The next iteration of the software known as Tango will be out the door in the second half of 2012, the leaked plans reportedly indicate. By Q4, Microsoft plans to roll out its next big upgrade, known as Apollo. This update will provide features such as dual-core devices, near-field communications, and HD screens. It will also focus on business-related features.
The roadmap plans are "up to date as of October 2011," which of course means that Microsoft may have changed them already. The timing of the releases is somewhat unclear. The leaked roadmap lists Mango for release in the fourth quarter of 2011--but Mango began shipping on devices in September. Also, it's believed that Microsoft partners such as Nokia will begin releasing lower end Windows Phone devices in the first half of 2012 instead of the second half.
In any case, it looks like Microsoft is targeting the most price-sensitive customers with Tango, as it tries to provide devices with "the best prices." To some degree this makes sense, given that Microsoft sees itself as the platform for people who are buying their first smartphone.
But competing at the low end is difficult, especially with Google Android already aggressively addressing this market with several devices that sell for $50 or less with a two-year contract. Android has also even managed to address the prepaid market with devices that are just over $100 without a contract. What's more, Apple offers its older iPhone 4 for $99 and the 3GS is available for free with two-year contracts.
The Apollo release will target "competitive superphones." Hopefully, for Microsoft's sake, the company won't wait until the fourth quarter to roll out this software. If it does,Windows Phone may already be too far behind the competition.
While the current version of Mango offers a ton of enhancements, the software is still missing support for devices with dual-core processors. And it also doesn't yet support 4G LTE. Meanwhile, Google has been offering 4G LTE support an dual-core phones for several months. And its devices also support bigger screens.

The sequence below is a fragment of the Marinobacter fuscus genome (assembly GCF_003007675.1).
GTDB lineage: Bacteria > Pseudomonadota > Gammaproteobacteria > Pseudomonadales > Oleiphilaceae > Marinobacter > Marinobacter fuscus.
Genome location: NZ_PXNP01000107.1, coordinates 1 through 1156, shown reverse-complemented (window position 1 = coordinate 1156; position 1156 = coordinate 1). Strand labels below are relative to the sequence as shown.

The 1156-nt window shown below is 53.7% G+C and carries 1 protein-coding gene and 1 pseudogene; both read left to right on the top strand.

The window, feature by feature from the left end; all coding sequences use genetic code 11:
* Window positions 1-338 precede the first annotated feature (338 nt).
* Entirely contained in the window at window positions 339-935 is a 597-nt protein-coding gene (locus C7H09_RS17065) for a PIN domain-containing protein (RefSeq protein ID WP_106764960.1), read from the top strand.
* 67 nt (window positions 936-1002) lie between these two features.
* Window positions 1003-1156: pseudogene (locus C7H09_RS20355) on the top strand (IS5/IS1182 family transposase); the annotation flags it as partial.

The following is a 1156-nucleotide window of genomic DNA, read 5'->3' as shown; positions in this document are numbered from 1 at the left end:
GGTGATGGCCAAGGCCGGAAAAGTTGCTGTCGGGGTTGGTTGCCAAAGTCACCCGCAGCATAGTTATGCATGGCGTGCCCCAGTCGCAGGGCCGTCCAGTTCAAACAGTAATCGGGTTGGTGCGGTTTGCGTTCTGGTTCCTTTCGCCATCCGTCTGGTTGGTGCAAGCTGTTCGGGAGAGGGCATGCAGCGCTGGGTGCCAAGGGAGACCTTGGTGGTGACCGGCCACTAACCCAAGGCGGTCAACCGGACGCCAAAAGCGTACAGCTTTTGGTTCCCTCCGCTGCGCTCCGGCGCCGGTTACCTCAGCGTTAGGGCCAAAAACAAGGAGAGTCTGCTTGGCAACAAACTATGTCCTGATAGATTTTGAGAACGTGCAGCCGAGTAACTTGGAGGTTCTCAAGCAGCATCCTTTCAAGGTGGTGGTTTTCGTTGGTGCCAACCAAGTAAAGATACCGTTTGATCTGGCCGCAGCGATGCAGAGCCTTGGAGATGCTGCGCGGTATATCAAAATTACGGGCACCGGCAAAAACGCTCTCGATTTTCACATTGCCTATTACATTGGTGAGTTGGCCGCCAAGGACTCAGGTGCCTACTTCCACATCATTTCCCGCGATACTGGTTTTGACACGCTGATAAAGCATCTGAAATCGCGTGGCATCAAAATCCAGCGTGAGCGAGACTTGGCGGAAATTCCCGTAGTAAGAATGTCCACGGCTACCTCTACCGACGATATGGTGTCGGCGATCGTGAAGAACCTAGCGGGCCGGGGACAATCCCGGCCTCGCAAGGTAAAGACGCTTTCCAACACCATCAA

There are indications that Microsoft's actual timeline may not match up with the supposed leaked roadmap. Microsoft's major partner Nokia has already mentioned that it will be using less expensive chipsets in upcoming devices to address the lower-end of the market using the Windows Phone software. And a top Nokia exec has also stated that upcoming releases of the Windows Phone software will support more advanced features like NFC, which will enable mobile payments, in mid-2012.
The big question for Microsoft and its Windows Phone platform is whether it can gain enough traction to compete effectively with Apple and Google. So far, Microsoft's performance has been mediocre at best. Even though the release of the Mango software was a huge improvement over the previous version, Microsoft hasn't gained much market share.
That said, Microsoft is rapidly expanding its app store, with more than 50,000 apps in the Windows Phone Marketplace to date. Apps for Windows Phone still lag way behind those in app stores run by Apple and Google. But Microsoft is adding more new apps at a quicker pace than Android did at the same stage of development.
Microsoft is banking on Nokia and its other hardware partners to make a big splash in the U.S. in 2012. Nokia, which launched the first of its Windows Phone devices in Europe, is expected to make a slew of announcements for its Windows Phone smartphones at the Consumer Electronics Show in Las Vegas in January. In addition, to lower-end smartphones, the company is also expected to include 4G LTE into its Windows Phone products.
Separately, Engadget reports that Microsoft may be looking to improve backup and restoration technology on Windows Phone devices. Microsoft, apparently, has posted a job opening on its Windows Phone Backup, Migrate and Restore team for someone who can help "ensure that no matter if someone loses their phone, drops their phone in a lake ... a user can quickly and seamlessly get their phone back to a good state."